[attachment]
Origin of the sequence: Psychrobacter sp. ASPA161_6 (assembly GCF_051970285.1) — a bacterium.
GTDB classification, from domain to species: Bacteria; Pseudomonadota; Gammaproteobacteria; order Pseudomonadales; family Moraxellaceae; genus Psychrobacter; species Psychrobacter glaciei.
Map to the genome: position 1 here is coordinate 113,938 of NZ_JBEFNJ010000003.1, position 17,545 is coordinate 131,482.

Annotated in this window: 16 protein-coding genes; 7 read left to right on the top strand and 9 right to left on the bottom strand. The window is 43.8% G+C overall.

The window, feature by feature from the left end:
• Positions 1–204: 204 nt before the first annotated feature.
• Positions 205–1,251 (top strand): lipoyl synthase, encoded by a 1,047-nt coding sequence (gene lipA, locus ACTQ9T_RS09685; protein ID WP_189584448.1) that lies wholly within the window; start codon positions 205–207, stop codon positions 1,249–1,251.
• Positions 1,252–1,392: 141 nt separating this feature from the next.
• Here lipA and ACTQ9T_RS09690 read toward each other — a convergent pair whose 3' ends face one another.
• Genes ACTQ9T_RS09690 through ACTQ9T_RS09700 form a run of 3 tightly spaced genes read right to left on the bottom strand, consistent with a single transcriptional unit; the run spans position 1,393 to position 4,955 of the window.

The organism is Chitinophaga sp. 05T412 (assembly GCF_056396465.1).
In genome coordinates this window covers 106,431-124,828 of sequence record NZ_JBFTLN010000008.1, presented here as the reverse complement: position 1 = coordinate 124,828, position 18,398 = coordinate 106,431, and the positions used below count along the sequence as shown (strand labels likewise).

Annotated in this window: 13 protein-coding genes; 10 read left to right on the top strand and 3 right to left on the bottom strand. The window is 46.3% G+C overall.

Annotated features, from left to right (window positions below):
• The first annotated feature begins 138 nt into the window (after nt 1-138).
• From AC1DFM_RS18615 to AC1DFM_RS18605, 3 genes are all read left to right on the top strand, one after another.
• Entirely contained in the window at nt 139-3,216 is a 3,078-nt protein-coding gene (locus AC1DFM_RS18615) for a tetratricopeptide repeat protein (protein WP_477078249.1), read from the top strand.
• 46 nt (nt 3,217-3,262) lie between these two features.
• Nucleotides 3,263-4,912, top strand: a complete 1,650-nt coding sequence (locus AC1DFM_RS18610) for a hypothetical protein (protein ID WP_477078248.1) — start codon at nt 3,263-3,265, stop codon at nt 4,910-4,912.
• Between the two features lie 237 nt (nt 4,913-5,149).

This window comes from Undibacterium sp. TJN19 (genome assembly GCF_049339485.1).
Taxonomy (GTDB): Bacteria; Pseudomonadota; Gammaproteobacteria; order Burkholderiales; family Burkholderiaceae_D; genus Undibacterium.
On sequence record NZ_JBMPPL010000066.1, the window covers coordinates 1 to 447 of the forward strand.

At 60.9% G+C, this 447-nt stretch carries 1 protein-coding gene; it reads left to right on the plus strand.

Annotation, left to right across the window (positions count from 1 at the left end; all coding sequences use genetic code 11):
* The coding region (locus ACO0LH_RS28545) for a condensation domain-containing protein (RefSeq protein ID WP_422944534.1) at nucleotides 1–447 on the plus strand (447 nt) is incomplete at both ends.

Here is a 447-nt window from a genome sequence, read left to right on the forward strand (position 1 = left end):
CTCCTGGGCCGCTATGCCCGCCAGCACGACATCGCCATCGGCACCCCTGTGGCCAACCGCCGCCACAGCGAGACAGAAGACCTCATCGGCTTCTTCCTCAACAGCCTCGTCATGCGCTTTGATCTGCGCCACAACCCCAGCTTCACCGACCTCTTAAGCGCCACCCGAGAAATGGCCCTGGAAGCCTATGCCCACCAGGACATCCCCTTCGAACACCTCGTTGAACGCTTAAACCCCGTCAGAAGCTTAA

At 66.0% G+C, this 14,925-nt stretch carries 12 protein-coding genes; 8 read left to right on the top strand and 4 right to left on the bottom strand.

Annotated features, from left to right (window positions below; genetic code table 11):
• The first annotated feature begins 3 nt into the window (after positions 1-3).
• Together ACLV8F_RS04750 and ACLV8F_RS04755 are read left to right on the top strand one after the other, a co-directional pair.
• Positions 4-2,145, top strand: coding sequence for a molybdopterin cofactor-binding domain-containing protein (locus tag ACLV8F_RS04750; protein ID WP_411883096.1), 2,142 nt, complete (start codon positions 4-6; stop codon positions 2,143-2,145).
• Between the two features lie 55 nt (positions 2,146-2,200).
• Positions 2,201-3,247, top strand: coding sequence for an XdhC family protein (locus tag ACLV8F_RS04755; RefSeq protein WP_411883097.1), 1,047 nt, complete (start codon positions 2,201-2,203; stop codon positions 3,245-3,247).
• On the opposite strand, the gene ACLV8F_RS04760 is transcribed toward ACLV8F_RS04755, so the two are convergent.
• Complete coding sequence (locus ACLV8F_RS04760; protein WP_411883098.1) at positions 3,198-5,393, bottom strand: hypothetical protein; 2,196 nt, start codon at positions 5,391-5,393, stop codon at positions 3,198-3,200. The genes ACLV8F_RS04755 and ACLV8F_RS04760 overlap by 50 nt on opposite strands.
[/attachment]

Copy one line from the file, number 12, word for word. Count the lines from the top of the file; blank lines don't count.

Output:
In genome coordinates this window covers 106,431-124,828 of sequence record NZ_JBFTLN010000008.1, presented here as the reverse complement: position 1 = coordinate 124,828, position 18,398 = coordinate 106,431, and the positions used below count along the sequence as shown (strand labels likewise).